In the UK, there is a statutory obligation to minimise radiation dose to both patient and operator while maintaining adequate image quality. Many authors have emphasised the need to ensure that equipment is safe and efficient, to use appropriate tube filtration, and to show skill in the selection of exposure parameters3–6 Relatively little had been written about the antiscatter grid.

Onnasch et al7 measured doses with and without grids, and confirmed that removing the grid usually halved the dose. They did not use an air gap, however, and as a result found decreases in signal to noise ratios due to increased scatter. They advocated the use of a grid even for the infant, though the improvement in signal to noise ratio was never more than 27% despite a doubling of dose, which we regard as a debatable advantage. When an air gap is added scatter is reduced, and we have shown here that image quality is maintained at a satisfactory level. As the dose to the patient is reduced, so is the secondary exposure of the operator.

At the outset there were reservations that the traditional emphasis on keeping the detector or intensifier close to the patient had to be abandoned. Fears that the air gap would allow more scatter to be distributed on the exit side of the patient should be dispelled by the fact that the main source of scatter is the input side of the patient. The gap would increase the overall dose in classic radiography but this effect is removed by reducing the amount of electronic magnification. There was justifiable concern that focal spot unsharpness would be a problem. This was certainly the case in years gone by when angiographic tubes had large, blurry focal spots. Present day tubes have medium sized spots, and the intensifiers and flat plates have enough inherent unsharpness of their own that they are the major source of unsharpness in most circumstances. This series was not undertaken until a line-pair phantom test had shown that the air gap produced minimal unsharpness. We acknowledge that this paragraph is a simplification of the physics, but we hope that the results speak for themselves.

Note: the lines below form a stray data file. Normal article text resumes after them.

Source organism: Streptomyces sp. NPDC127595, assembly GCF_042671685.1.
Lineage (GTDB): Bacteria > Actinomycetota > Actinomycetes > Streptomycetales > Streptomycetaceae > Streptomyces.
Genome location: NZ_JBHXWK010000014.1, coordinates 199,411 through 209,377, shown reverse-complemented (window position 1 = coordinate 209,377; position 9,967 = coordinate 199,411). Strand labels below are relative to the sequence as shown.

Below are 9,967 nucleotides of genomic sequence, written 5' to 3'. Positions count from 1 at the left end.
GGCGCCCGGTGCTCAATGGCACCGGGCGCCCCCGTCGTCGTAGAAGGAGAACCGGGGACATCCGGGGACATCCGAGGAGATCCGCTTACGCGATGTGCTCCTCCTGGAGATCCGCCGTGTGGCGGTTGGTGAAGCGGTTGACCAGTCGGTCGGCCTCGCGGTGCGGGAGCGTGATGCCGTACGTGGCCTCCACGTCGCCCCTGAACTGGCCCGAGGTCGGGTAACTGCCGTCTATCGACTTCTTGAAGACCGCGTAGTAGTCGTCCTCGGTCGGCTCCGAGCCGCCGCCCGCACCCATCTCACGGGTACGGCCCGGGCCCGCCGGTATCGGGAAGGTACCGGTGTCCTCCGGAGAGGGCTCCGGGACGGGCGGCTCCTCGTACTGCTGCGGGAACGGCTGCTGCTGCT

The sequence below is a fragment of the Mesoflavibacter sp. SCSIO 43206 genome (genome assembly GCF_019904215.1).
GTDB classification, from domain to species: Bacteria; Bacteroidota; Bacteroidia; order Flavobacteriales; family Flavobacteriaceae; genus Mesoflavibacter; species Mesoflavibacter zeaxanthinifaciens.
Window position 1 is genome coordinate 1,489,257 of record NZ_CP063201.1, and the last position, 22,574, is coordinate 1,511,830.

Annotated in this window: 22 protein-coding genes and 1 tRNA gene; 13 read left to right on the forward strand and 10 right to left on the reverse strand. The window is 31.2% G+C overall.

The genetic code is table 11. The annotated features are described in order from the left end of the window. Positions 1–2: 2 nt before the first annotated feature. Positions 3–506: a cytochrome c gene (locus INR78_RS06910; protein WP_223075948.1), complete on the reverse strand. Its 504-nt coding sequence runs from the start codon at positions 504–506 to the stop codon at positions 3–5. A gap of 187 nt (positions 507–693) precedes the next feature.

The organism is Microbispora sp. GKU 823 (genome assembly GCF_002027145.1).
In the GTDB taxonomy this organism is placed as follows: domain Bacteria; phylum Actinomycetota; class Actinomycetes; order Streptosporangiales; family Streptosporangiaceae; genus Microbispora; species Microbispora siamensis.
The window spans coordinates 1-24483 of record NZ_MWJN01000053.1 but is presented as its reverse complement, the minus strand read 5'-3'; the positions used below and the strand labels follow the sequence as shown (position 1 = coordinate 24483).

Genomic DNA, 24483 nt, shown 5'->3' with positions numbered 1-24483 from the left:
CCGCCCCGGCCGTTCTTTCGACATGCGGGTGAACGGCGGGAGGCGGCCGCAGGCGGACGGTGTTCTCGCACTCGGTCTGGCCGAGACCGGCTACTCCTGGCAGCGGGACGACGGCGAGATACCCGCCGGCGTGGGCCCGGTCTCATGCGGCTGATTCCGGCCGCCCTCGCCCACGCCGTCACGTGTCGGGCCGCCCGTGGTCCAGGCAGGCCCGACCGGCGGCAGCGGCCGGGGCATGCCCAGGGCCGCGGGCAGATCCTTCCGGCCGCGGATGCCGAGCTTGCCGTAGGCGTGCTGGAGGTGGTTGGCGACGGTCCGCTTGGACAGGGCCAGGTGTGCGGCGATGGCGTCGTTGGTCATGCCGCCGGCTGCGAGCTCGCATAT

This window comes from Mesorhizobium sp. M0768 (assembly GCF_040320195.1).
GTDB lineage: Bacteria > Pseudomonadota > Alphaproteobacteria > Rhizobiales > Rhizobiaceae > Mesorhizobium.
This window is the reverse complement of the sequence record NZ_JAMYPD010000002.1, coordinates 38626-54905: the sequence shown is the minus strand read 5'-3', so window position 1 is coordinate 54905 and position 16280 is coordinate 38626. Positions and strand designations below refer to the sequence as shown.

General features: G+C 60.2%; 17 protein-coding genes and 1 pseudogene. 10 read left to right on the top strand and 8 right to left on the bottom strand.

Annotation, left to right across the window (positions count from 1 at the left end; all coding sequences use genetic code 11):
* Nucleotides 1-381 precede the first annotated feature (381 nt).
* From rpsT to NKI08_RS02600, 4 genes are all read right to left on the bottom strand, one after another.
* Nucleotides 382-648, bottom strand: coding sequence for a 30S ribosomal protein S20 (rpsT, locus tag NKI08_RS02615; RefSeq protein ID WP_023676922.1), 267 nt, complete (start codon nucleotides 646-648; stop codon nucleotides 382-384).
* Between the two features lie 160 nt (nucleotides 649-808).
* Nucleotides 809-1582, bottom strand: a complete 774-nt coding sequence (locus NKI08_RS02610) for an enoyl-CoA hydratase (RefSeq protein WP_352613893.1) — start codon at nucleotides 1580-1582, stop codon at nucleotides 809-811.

There is a theoretical argument to say that we experienced a smaller degree of dose reduction than might be expected. One can hope for a halving of dose at least when a grid is removed. Most of the answer lies in the software control of the flat plate. Many installations nowadays limit the increase in beam intensity that usually accompanies the use of smaller field areas. The Innova system goes further, and dose is subject to variation depending on image characteristics. If the control had been removed then the gridless doses would have been even lower. There is a case for lowering the exit dose requirements for geometric magnification.

We were not in a position to assess separately the effect of an air gap on fluoroscopy, as the dose was an aggregate and fluoroscopic images could not be retained for analysis. The operators made no adverse comment. In theory focal spot unsharpness should be less than on acquisition, as all fluoroscopy is done on the tube’s fine focus. The air gap also has the effect of making an extra step of magnification available (that is, maximum electronic magnification plus air gap). This may be of occasional help in interventional work.


We conclude that gridless angiography should be the default technique for coronary angiography and intervention with the current generation of flat plate detectors, electively returning to gridded images as an occasional response to poor contrast in very large patients. It could equally be applied to image intensifiers, provided that each installation undergoes a simple test on the effect of the air gap on focal spot unsharpness (table 2) Even if this fails, interventional fluoroscopy on fine focus would still be satisfactory.

Table 2

 How to set up a gridless technique

The principal exception would be when the coverage of the image needs to be the maximum, such as in arch aortography, as maximum coverage by the detector can only be realised when it is close to the patient. This is not the case with left ventricular angiography, which can usually be done on the first step of magnification. When image quality is not critical—for example, in electrophysiological fluoroscopy—full field gridless images without an air gap are usually still adequate.

Our observations were made in the adult. The principle can be extended directly to paediatric work; there is no practical or theoretical reason why the benefit should not be greater.


We thank Mr M Khan of our Trust for statistical analysis.



  • Published Online First 13 September 2005

  • Competing interests: None declared